Tom Hoopes is Vice President of College Relations and writer in residence at Benedictine College in Atchison, Kansas. He has written for the Register for more than 20 years and was its executive editor for 10. His writing has appeared in First Things’ First Thoughts, National Review Online, Crisis, Our Sunday Visitor, Inside Catholic and Columbia. He has served as press secretary for the Chairman of the U.S. House Ways & Means Committee. He and his wife, April, were editorial co-directors of Faith & Family magazine for 5 years. They have nine children.
One reason John McCain makes pro-lifers queasy: the Supreme Court. McCain’s Gang of 14 snatched defeat from the jaws of victory for pro-life judges.
Now comes Human Events, nailing McCain down on the question: What will your nominees be like?
It seemed like a vote for McCain was a vote along the lines of the logic of Horatio Hornblower’s duel in the book Midshipman Hornblower . A bad shot, Hornblower arranged it so that only one gun was loaded, and it was random whether he or his opponent got it. He figured a 50/50 chance was better than certain death. Rolling the dice on McCain’s nominees beats the certainty that Obama’s will be Roe v. Waders.
But, quoth the interview:
“Q: On the Supreme Court, you have said you will make nominations of strict constructionists in the mold of Samuel Alito and Chief Justice John Roberts. If such nominees are ‘borked,’ defeated for confirmation in the Senate, will you promise to continue to send similar constructionist nominees to the Senate for confirmation?
”A: Absolutely. I will send [judicial nominees] to the Senate with a record of strictly interpreting the Constitution of the United States. That’s what the founding fathers said they should do. It’s not an idea of mine. That’s what the founding fathers said when they called for the separation of branches [of government]—executive, legislative, and judicial. I mean to somehow think this is a departure of what our fathers have clearly stated is really a continuing puzzlement to me. My point is that judges who legislate from the bench are not within their line of responsibility as clearly cited by the Founding Fathers.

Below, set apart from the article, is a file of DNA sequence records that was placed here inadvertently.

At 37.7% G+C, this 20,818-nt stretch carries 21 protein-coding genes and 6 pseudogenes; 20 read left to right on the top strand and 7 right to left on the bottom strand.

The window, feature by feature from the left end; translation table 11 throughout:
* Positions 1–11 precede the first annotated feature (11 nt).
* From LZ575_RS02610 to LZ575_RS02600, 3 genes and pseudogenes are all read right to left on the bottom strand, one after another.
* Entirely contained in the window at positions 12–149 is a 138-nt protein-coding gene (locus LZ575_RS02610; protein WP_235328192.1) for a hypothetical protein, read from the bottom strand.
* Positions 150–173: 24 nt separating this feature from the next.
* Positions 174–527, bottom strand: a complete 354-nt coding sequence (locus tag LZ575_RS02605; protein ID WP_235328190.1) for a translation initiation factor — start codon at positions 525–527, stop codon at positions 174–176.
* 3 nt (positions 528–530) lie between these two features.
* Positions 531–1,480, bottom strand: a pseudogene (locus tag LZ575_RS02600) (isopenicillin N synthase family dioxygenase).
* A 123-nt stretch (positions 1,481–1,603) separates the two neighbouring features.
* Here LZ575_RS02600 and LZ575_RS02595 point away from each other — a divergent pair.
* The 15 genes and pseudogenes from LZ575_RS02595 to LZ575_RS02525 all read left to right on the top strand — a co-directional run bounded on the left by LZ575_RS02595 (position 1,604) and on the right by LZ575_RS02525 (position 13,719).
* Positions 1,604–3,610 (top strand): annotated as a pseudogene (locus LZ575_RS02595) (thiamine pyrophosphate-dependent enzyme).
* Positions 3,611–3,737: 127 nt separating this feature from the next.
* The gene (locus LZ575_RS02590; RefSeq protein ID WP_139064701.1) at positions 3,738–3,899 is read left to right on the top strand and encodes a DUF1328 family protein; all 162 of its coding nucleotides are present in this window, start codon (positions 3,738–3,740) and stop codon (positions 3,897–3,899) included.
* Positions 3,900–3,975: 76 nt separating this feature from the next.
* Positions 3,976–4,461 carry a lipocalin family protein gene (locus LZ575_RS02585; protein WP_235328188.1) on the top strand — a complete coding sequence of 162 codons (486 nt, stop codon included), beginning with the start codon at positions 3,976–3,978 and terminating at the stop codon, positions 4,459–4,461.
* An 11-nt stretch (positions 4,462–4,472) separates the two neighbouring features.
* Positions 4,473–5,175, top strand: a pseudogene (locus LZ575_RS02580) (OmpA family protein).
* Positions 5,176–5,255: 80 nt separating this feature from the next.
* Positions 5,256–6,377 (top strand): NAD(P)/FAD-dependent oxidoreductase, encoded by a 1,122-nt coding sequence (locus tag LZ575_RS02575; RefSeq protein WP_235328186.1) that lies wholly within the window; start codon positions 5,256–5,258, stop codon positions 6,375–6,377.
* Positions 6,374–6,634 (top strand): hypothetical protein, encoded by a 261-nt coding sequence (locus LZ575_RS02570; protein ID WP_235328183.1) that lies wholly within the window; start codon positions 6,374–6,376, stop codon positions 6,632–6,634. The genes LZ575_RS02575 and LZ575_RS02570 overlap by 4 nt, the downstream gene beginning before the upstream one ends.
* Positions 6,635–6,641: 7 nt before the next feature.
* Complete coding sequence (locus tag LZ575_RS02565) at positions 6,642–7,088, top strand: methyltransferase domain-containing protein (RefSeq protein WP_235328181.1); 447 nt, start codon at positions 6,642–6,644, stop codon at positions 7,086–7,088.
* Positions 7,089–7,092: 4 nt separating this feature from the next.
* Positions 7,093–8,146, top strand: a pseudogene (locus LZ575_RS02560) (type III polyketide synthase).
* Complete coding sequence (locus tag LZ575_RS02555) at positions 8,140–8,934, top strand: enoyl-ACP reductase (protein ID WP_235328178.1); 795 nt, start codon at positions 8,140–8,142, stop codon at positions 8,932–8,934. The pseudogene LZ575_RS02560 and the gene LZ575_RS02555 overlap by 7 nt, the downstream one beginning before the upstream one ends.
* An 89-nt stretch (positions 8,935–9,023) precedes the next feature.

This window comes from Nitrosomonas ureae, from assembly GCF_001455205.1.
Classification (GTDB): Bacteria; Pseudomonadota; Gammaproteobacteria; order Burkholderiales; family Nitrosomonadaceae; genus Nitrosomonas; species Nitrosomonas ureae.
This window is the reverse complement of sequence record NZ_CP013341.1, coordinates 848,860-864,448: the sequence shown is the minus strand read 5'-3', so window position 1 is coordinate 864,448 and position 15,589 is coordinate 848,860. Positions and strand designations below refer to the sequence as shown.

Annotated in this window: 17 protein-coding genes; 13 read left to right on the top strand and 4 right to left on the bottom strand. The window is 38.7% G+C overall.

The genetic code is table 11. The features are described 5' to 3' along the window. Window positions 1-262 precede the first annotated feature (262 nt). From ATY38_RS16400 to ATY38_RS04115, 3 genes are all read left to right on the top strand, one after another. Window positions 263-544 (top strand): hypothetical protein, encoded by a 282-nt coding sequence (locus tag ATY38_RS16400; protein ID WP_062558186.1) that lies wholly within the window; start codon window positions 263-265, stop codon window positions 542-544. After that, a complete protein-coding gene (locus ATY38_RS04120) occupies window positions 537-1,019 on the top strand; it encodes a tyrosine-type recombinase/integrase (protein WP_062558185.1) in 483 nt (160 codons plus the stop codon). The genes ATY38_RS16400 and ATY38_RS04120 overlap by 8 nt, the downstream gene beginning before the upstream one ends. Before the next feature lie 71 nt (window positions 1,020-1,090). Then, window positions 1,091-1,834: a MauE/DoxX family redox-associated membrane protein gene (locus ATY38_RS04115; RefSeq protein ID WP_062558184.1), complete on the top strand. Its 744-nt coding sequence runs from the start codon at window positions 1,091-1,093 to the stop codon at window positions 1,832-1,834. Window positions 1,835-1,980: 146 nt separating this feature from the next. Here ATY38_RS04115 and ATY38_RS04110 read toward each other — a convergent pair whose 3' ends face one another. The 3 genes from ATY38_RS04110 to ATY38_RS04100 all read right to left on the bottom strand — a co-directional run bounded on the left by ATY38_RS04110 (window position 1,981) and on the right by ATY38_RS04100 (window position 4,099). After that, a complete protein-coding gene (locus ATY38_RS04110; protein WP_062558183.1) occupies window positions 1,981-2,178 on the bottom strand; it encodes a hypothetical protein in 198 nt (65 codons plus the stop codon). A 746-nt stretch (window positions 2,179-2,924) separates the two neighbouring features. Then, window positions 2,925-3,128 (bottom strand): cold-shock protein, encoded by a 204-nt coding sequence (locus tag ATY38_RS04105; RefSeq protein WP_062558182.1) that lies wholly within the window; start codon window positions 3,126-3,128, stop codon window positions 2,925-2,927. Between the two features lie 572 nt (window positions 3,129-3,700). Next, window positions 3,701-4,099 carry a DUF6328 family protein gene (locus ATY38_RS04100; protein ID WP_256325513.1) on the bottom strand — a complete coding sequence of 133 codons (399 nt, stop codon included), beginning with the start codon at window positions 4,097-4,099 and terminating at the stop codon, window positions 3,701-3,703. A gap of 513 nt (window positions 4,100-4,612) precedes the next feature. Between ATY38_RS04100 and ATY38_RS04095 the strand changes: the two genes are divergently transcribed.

”Q: Now the four justices you cite as models for nomination—Roberts, Alito, Clarence Thomas, and Antonin Scalia—have all at different times voted to overturn parts of the McCain-Feingold campaign legislation you co-authored. Would you appoint justices who would do that?
”A: Well, obviously, I wouldn’t impose any litmus tests. No justice that I would nominate would I expect to agree with me on every single issue. The majority of justices just made a ruling on detainees I didn’t agree with. That was very disturbing to me. And so, I can’t say I would agree with every decision. But if I can count on every justice that I name to share my view of the judiciary, then in the long run, things should come out OK.”
Let us hope.
— Tom Hoopes